Life is an endless series of comings and goings. This poem showed itself while I was waiting to board a plane.
The Better Way to Go
One at a time, they come off the plane:
looking for someone, or arriving alone,
returning, or beginning. As they get off,
I wait to get on. Suddenly, it's not
just the 11:35 to Chicago. Now we're
immigrants leaving Europe. Or the
thousands filing in and out to see the
lost Buddhas of Cambodia. Or the box-
cars with no exit. They get off. I wait to
get on. It doesn't matter where we're go-
ing. I want to stop the old man shuffling.
He seems to carry a secret. It weighs him
down. It makes him search the floor for
the crack to the underworld he was told
would be here. We keep coming and going.
Born. Dying. In and out of life. Only no
one knows whether getting on or getting
off is the better way to go. The old man
pushes through. He's looking for his bag-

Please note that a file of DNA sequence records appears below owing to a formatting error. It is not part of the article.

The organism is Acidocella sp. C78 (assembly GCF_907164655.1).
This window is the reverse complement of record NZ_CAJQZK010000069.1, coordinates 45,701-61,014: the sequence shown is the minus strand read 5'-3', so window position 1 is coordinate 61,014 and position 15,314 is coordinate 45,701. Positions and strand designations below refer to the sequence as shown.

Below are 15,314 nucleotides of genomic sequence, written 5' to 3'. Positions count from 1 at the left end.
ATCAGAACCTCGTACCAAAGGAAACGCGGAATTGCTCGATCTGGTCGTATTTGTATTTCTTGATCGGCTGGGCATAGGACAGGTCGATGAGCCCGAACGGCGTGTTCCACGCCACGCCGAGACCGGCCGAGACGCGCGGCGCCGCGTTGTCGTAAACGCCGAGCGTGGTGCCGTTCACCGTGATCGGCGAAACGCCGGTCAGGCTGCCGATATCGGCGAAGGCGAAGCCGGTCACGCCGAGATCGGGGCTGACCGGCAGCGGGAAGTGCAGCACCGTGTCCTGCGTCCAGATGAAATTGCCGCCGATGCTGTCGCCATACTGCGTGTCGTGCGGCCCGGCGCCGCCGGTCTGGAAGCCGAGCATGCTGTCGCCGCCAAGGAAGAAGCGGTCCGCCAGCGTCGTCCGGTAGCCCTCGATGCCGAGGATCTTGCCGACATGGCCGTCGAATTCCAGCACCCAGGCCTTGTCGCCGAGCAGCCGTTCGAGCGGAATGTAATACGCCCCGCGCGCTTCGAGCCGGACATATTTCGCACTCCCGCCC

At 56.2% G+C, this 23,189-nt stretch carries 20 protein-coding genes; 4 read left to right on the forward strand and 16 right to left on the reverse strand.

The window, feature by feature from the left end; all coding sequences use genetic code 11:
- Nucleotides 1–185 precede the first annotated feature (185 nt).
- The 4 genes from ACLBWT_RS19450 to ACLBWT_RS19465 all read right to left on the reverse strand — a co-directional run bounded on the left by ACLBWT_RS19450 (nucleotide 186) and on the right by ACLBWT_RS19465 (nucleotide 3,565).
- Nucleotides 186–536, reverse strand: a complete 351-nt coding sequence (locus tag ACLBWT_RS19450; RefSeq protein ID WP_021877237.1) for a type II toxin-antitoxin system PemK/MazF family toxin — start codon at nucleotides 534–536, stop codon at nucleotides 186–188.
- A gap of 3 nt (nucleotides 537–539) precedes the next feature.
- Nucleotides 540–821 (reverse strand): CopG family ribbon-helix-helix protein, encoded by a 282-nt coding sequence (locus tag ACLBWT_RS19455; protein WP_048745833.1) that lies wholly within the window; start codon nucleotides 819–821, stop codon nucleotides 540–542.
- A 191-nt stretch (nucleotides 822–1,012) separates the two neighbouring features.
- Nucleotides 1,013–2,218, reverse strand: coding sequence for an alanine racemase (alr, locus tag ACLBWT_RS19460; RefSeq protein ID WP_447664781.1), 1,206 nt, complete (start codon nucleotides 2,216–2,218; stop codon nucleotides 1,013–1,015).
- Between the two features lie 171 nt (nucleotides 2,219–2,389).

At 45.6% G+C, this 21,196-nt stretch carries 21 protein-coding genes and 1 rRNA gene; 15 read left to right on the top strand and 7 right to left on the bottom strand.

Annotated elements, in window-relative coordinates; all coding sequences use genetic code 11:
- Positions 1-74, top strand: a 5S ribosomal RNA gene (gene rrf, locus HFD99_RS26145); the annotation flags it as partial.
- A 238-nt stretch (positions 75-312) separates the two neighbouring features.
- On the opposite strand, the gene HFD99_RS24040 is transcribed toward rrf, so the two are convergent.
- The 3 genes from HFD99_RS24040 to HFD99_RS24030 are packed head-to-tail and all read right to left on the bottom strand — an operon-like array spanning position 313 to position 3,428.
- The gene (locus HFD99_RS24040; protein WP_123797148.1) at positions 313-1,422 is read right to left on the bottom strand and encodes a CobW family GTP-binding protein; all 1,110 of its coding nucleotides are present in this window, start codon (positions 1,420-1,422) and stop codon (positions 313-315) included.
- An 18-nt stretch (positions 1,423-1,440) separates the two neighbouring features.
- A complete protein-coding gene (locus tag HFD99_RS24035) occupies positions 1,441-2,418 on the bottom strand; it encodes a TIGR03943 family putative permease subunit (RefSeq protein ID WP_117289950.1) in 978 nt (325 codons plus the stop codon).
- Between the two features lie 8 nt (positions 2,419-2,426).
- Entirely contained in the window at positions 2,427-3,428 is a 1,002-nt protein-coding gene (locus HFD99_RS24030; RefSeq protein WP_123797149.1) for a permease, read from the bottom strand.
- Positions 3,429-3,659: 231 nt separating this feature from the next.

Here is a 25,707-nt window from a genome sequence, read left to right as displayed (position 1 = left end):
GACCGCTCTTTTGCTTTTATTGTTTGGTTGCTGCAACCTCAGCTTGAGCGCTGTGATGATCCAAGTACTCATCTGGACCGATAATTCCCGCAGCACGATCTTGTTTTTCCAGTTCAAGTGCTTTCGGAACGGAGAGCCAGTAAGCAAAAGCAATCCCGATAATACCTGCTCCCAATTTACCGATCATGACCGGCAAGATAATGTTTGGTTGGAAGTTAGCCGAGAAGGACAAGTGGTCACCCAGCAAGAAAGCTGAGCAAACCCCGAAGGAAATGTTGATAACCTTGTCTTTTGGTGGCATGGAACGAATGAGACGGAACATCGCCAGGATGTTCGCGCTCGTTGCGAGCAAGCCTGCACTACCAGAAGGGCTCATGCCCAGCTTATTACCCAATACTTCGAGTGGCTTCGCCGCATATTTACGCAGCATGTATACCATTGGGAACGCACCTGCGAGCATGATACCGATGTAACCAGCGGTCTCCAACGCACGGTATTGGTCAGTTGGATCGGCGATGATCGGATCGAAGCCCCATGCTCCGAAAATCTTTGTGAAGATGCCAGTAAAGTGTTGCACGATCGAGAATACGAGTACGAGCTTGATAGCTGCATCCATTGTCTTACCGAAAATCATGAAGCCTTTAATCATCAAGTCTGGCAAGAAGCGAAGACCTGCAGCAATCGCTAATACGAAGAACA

gage. Here's another with a limp in her
heart. It makes me want to stand and
hum the one true thing I know. And
what if I could sing it till it undresses
all our cries? Would anyone recognize
it, know it as their own? Would some
join in? I'm asked to board. To get on
with it. She looks at my passport to see
if it's me. As if to say, Are you you?
I think she understands.
A Question to Walk With: In conversation with a friend or loved one, discuss a moment in public when you felt a kinship with the history of humanity .
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